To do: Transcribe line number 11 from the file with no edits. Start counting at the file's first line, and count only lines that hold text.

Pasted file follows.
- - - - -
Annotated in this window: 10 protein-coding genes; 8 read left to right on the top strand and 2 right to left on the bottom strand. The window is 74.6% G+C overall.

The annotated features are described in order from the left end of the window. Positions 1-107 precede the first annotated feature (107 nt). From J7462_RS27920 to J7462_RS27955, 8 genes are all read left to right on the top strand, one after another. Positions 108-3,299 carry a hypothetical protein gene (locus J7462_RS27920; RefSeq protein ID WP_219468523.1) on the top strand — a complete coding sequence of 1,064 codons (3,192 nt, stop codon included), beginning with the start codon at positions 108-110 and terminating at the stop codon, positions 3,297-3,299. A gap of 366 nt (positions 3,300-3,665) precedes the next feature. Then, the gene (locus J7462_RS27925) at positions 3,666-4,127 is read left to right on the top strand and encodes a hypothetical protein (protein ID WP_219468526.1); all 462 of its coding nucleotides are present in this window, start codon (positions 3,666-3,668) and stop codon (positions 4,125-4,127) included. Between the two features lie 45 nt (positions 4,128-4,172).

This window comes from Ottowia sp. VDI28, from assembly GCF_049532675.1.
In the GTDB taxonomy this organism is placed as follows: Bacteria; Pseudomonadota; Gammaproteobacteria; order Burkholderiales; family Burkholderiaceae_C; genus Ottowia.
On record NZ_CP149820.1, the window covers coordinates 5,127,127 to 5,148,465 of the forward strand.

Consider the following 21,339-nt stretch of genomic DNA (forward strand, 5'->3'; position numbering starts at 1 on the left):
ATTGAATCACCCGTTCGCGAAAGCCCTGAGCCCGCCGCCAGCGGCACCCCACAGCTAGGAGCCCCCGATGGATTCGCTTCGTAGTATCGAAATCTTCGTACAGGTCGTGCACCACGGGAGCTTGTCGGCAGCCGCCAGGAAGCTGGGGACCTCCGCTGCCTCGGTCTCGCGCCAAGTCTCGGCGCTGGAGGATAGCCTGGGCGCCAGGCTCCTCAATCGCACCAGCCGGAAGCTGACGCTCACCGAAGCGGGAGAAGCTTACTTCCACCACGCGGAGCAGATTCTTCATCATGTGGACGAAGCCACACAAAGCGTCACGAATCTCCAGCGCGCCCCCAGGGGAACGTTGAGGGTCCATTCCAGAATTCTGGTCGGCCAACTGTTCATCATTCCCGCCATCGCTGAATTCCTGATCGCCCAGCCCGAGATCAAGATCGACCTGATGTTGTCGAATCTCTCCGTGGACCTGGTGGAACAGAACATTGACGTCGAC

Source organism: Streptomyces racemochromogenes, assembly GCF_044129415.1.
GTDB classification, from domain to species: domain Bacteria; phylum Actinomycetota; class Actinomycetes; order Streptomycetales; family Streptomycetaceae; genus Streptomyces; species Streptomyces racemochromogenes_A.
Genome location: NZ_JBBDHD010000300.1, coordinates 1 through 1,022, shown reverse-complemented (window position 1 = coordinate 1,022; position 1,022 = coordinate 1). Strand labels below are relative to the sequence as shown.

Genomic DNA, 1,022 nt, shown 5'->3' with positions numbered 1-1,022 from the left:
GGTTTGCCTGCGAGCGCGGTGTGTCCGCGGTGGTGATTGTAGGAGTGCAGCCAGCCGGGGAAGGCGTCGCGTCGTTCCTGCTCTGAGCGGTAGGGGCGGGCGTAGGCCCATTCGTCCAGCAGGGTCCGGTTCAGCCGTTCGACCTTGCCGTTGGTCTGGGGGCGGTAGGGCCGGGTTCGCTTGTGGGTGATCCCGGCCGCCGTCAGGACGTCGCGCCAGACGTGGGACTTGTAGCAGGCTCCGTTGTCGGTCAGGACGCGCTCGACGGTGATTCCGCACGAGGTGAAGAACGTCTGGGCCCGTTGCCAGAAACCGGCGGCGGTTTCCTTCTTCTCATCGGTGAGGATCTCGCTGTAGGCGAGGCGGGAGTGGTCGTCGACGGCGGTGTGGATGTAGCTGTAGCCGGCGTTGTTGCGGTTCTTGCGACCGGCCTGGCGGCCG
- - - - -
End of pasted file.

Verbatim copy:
Genomic DNA, 1,022 nt, shown 5'->3' with positions numbered 1-1,022 from the left: